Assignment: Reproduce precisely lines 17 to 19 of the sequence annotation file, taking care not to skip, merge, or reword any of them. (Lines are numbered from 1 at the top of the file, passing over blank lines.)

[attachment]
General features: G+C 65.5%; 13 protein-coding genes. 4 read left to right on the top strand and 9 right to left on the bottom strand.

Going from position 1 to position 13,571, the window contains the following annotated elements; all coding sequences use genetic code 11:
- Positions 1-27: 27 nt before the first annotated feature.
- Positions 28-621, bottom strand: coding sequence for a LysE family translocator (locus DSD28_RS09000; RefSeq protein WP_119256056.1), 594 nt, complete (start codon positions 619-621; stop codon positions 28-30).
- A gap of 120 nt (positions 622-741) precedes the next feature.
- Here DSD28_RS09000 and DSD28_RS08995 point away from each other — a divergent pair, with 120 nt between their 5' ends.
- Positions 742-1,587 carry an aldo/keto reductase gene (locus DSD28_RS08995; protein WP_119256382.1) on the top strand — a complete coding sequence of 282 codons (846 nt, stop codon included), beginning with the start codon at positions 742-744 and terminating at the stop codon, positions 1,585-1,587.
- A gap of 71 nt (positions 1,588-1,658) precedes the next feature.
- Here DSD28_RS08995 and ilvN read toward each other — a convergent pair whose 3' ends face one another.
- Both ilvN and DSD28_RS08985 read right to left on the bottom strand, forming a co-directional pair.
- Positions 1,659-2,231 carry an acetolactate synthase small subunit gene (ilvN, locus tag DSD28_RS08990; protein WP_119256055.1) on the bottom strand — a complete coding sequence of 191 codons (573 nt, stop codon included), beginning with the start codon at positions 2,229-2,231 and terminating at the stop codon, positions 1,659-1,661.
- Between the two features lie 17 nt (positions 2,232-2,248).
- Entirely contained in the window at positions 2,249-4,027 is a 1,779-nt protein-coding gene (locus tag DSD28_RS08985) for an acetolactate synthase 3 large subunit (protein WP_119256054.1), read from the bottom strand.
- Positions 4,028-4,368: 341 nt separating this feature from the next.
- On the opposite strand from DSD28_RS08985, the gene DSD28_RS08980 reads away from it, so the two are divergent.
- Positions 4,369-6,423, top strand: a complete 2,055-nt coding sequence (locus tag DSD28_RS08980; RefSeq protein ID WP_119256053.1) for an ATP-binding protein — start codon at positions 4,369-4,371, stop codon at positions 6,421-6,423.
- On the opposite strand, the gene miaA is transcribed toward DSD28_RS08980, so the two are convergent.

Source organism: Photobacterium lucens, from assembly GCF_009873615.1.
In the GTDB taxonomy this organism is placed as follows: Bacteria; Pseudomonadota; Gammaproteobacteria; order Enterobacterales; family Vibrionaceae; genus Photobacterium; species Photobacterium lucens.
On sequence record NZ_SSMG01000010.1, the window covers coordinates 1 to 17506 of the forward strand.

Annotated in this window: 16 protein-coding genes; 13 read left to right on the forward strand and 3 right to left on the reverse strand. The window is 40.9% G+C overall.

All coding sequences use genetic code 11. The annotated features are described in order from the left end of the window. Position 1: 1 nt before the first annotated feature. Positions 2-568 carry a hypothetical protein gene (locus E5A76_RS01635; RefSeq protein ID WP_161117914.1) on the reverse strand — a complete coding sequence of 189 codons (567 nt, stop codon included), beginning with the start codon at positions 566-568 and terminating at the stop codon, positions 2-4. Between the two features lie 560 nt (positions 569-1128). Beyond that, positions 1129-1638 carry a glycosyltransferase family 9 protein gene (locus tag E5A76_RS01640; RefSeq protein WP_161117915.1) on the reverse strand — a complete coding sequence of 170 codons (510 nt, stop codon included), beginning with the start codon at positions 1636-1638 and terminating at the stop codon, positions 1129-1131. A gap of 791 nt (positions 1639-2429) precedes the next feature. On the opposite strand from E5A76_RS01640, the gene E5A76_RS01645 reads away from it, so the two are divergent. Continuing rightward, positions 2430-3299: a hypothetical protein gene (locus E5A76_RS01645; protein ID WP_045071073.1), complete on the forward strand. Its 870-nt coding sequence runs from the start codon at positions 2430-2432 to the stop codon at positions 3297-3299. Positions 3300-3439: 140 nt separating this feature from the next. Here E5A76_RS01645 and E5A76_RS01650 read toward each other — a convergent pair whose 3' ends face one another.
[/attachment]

- On the opposite strand, the gene miaA is transcribed toward DSD28_RS08980, so the two are convergent.

Source organism: Photobacterium lucens, from assembly GCF_009873615.1.
In the GTDB taxonomy this organism is placed as follows: Bacteria; Pseudomonadota; Gammaproteobacteria; order Enterobacterales; family Vibrionaceae; genus Photobacterium; species Photobacterium lucens.